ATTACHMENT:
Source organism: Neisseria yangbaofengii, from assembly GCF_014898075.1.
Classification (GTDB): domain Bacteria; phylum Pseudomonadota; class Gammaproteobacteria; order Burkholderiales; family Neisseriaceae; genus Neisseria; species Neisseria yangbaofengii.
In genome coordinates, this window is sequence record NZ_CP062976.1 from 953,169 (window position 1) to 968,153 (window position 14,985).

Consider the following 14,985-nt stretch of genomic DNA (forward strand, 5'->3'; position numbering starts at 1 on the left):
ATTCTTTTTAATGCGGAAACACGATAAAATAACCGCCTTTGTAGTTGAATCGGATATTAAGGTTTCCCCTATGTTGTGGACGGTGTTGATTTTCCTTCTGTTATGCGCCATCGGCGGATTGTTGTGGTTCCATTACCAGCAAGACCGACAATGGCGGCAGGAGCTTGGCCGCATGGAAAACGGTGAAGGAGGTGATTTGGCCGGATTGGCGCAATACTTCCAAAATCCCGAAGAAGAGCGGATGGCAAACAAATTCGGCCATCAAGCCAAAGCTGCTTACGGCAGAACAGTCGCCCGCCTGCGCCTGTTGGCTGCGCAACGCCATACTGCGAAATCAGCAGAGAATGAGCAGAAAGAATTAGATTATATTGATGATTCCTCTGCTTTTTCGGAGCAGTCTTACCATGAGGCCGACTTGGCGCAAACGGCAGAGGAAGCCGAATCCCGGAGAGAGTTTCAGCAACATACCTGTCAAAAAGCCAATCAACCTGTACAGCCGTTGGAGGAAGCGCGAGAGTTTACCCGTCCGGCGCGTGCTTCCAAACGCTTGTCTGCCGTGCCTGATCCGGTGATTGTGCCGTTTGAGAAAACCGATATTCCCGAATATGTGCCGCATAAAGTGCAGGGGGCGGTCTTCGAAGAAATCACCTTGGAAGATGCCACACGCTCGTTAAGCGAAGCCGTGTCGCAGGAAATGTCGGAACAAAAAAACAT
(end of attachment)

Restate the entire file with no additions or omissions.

Source organism: Neisseria yangbaofengii, from assembly GCF_014898075.1.
Classification (GTDB): domain Bacteria; phylum Pseudomonadota; class Gammaproteobacteria; order Burkholderiales; family Neisseriaceae; genus Neisseria; species Neisseria yangbaofengii.
In genome coordinates, this window is sequence record NZ_CP062976.1 from 953,169 (window position 1) to 968,153 (window position 14,985).

Consider the following 14,985-nt stretch of genomic DNA (forward strand, 5'->3'; position numbering starts at 1 on the left):
ATTCTTTTTAATGCGGAAACACGATAAAATAACCGCCTTTGTAGTTGAATCGGATATTAAGGTTTCCCCTATGTTGTGGACGGTGTTGATTTTCCTTCTGTTATGCGCCATCGGCGGATTGTTGTGGTTCCATTACCAGCAAGACCGACAATGGCGGCAGGAGCTTGGCCGCATGGAAAACGGTGAAGGAGGTGATTTGGCCGGATTGGCGCAATACTTCCAAAATCCCGAAGAAGAGCGGATGGCAAACAAATTCGGCCATCAAGCCAAAGCTGCTTACGGCAGAACAGTCGCCCGCCTGCGCCTGTTGGCTGCGCAACGCCATACTGCGAAATCAGCAGAGAATGAGCAGAAAGAATTAGATTATATTGATGATTCCTCTGCTTTTTCGGAGCAGTCTTACCATGAGGCCGACTTGGCGCAAACGGCAGAGGAAGCCGAATCCCGGAGAGAGTTTCAGCAACATACCTGTCAAAAAGCCAATCAACCTGTACAGCCGTTGGAGGAAGCGCGAGAGTTTACCCGTCCGGCGCGTGCTTCCAAACGCTTGTCTGCCGTGCCTGATCCGGTGATTGTGCCGTTTGAGAAAACCGATATTCCCGAATATGTGCCGCATAAAGTGCAGGGGGCGGTCTTCGAAGAAATCACCTTGGAAGATGCCACACGCTCGTTAAGCGAAGCCGTGTCGCAGGAAATGTCGGAACAAAAAAACAT